Multiple sclerosis is a complex and heterogeneous immune-mediated disease that results in the progressive accumulation of mental and physical symptoms. Currently approved disease-modifying drugs (DMDs) are immunomodulatory or immunosuppressive, but these drugs have little effect on disease progression. In addition to studies that have directly targeted inflammation and immune responses, a large number of studies, most of them experimental, have investigated neuroprotective therapies and remyelination strategies. However, to date, attempts to provide neuroprotection have failed not just in multiple sclerosis but in neurological disorders in general; this situation has emphasized the need to revise the old paradigm of a “magic bullet” with a single mechanism of action. Remyelination strategies involve either promoting endogenous remyelination or replacing lost myelinating cells through exogenous sources. However, several puzzle pieces regarding the physiology of remyelination remain unknown, including feasible treatment monitoring methods, the selection of patients, and the optimal time of treatment initiation. This chapter will describe the direct and indirect neuroprotective effects of DMDs, as suggested by basic research studies and confirmed by clinical studies in some cases. Current knowledge of potential neuroprotective therapies and remyelination strategies is also reviewed.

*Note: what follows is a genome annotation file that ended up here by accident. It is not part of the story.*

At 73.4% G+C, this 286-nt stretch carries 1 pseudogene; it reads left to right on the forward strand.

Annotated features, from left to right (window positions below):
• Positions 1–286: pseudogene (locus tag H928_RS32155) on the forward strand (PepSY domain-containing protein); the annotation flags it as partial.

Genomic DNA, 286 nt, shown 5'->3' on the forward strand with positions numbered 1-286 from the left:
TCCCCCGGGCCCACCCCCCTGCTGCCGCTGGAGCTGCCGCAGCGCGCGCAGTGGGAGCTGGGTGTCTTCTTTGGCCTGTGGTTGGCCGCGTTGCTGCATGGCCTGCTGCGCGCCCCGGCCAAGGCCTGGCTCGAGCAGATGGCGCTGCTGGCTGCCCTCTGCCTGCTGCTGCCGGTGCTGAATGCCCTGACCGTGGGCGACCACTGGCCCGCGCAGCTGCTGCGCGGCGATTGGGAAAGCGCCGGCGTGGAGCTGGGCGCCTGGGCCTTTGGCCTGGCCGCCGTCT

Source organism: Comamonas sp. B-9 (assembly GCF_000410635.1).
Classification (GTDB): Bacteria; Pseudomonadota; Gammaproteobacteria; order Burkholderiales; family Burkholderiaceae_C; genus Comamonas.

Part of the book: Trending Topics in Multiple Sclerosis